Paul McCartney's Heartbreaking Final Words To His First Wife, Linda McCartney

On a bright spring desert afternoon, Linda and Paul McCartney went horseback riding for the last time on the ranch they'd owned for a decade near Tucson, Arizona. The ex-Beatle put down a hay bale so his wife of 29 years, who had been weakened by cancer, could mount her horse, according to "Fab: An Intimate Life of Paul McCartney." It was April 15, 1998, and Linda would be dead in 48 hours.

On Linda's deathbed, surrounded by her husband and children — Mary, Stella, James, and Heather (Linda's daughter from an earlier marriage) — Paul looked back to the couple's horse rides as his wife began to slip away. "You're on your beautiful Appaloosa stallion. It's a fine spring day. We're riding through the woods. The bluebells are all out, and the sky is a clear blue," he recalled telling her (via the Associated Press). As he finished saying this, Linda closed her eyes and died. She was 56.

The McCartneys' relationship

Paul McCartney met Linda Eastman, a well-respected rock photographer, at the launch of The Beatles' "Sgt. Pepper's Lonely Hearts Club Band," but they didn't get together until the following year. They were married in 1969 and, as opposed to the media representations of the couple having a perfect marriage, the McCartneys had their rocky points. "We had a very big fight the night before the wedding and we almost canceled it," Paul later wrote (via El País). "We had many ups and downs — they were very hectic compared to that image of 25 years of marital bliss."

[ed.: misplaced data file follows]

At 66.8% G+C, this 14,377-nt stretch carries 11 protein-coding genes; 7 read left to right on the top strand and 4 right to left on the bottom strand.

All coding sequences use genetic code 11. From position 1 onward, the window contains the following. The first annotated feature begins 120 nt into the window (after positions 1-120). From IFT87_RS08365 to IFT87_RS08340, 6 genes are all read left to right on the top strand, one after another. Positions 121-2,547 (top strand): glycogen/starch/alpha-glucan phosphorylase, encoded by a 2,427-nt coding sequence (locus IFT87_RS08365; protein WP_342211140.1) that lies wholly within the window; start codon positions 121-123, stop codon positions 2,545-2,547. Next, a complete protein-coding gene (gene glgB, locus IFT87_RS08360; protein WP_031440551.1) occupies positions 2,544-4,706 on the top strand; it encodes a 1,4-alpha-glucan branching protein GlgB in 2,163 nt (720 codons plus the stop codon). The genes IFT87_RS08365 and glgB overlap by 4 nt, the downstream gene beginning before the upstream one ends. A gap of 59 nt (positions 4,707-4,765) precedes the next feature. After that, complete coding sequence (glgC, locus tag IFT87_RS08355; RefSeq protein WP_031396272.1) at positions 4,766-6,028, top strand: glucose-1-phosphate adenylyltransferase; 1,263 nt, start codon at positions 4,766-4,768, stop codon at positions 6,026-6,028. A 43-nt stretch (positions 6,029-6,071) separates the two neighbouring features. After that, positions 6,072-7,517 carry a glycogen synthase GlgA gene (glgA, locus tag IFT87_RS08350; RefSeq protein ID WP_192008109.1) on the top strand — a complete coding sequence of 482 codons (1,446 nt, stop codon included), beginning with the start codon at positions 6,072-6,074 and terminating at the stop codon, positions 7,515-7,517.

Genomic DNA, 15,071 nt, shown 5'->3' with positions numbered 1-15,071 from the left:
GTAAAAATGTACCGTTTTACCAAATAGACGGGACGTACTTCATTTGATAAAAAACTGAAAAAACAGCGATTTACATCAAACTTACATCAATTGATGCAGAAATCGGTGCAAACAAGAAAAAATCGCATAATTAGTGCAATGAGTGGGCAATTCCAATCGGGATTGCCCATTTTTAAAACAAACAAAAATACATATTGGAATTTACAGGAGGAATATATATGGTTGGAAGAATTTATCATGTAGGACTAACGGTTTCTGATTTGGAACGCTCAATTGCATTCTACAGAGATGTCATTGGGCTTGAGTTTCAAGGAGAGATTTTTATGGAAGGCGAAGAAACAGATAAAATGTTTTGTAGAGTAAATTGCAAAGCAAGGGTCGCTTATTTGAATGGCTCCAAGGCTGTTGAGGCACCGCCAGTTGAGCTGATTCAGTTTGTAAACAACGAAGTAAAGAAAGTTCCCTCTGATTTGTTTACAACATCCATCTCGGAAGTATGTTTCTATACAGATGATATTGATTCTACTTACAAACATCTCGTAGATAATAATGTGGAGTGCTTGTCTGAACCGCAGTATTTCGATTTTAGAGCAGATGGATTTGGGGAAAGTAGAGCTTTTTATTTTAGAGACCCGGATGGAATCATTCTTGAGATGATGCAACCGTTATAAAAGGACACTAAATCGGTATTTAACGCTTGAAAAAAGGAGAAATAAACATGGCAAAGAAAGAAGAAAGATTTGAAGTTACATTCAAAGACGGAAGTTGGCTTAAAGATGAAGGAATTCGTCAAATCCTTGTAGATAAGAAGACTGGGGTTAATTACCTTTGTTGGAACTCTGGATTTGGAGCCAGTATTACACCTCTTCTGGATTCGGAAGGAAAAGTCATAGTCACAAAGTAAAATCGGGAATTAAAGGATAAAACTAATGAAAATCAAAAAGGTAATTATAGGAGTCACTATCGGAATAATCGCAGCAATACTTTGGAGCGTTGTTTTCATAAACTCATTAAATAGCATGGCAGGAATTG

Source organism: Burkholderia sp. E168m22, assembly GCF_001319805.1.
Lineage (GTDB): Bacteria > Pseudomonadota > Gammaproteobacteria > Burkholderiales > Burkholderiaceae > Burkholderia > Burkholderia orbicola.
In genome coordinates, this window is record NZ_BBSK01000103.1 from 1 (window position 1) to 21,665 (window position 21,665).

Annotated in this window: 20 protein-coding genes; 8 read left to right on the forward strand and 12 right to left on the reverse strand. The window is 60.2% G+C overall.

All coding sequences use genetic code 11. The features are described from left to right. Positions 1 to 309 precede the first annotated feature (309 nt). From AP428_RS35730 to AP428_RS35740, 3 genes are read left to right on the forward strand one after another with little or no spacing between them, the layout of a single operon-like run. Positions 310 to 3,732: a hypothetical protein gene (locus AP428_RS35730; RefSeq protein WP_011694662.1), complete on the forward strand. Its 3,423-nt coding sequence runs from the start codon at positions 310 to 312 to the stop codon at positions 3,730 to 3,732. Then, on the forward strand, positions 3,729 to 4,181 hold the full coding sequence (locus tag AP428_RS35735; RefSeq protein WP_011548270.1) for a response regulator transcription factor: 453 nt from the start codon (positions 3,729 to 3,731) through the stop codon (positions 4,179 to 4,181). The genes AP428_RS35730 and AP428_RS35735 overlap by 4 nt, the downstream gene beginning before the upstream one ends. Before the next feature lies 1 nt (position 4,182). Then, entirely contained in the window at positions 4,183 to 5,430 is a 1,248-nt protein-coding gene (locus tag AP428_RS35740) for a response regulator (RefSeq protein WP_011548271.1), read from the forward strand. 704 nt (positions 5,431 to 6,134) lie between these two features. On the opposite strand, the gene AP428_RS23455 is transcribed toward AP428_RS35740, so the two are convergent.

Even so, the couple loved each other deeply and were rarely apart in their three decades together. "People may not realize that with the exception of one occasion, Paul and Linda have never spent a night apart in the 30 years they loved each other," Geoff Baker, McCartney's London spokesperson, told the Tucson Citizen after Linda's death.

Final days

Linda McCartney was diagnosed with breast cancer in December 1995 after discovering a lump that turned out to be malignant, per The Columbian. At first, it seemed the chemotherapy treatment was working, but in March 1998 doctors found that the cancer had spread to her liver. "The past two years we spent battling her disease have been a nightmare," Paul said in a statement after Linda died (via the Associated Press). "She never complained and always hoped to be able to conquer it. It was not to be." 

At the time of Paul and Linda McCartney's final horse ride through the Arizona desert, he knew she didn't have long to live. The doctors had told Paul in early April that Linda's liver was failing and that she only had days left, per "Fab: An Intimate Life of Paul McCartney." He kept it from his wife, believing she wouldn't want to know. The next day she was too sick to get out of bed. The day after that was her last. Afterward, Paul and the children scattered her ashes on their English farm in East Sussex, per the Black Country Evening Mail.